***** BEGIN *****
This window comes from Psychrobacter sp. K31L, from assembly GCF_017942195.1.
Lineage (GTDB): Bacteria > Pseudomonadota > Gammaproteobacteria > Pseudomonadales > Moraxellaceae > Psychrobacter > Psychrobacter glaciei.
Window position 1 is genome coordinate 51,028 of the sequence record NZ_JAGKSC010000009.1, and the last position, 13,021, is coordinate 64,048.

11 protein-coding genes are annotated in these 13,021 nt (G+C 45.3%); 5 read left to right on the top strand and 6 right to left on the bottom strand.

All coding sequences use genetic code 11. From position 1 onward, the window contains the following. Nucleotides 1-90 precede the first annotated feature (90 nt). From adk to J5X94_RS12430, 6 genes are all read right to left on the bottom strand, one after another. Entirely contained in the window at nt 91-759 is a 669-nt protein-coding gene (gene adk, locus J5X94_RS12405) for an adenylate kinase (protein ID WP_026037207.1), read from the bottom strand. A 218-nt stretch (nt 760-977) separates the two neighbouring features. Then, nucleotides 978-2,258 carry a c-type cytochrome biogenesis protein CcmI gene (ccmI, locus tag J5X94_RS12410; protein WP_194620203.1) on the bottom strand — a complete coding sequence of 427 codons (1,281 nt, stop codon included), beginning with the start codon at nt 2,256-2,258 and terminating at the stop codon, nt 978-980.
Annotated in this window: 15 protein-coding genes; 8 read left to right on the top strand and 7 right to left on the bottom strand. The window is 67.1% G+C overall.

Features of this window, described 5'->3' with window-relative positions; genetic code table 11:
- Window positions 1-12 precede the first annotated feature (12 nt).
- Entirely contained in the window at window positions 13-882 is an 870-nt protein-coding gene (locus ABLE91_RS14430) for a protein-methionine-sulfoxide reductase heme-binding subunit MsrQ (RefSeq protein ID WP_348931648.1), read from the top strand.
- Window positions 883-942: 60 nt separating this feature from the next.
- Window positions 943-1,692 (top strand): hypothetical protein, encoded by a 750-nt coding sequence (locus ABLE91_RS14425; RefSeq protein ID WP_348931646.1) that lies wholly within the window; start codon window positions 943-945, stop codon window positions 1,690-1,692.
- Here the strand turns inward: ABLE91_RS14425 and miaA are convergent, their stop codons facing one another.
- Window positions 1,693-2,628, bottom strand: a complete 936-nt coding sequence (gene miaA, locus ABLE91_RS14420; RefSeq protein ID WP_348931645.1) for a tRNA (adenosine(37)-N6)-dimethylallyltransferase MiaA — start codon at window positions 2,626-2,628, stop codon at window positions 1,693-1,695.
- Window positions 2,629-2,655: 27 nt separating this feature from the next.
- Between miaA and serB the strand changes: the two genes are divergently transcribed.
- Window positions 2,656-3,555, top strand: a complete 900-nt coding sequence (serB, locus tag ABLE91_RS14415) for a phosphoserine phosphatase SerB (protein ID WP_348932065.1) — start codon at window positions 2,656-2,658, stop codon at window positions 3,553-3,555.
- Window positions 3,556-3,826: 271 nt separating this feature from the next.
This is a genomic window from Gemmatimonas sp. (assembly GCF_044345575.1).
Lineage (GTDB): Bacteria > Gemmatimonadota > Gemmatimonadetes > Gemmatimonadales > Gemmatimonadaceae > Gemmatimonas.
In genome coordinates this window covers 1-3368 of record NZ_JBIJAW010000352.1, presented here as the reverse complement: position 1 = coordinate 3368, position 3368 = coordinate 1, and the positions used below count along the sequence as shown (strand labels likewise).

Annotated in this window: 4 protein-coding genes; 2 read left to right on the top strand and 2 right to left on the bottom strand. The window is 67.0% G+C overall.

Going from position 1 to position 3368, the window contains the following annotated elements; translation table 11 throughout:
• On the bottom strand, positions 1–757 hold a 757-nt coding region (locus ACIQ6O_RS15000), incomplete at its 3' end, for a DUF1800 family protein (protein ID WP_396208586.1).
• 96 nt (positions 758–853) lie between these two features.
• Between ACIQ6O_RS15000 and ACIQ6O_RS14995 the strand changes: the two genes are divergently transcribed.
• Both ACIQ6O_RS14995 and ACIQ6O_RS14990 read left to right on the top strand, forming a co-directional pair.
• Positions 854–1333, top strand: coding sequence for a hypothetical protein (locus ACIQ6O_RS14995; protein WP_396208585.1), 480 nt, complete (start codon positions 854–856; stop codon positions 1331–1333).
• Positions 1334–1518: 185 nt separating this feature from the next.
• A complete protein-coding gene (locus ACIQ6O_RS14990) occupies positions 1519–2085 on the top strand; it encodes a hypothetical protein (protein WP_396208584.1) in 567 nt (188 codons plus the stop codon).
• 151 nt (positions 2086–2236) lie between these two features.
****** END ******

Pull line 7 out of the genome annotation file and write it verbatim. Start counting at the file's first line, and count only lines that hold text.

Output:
Features of this window, described 5'->3' with window-relative positions; genetic code table 11: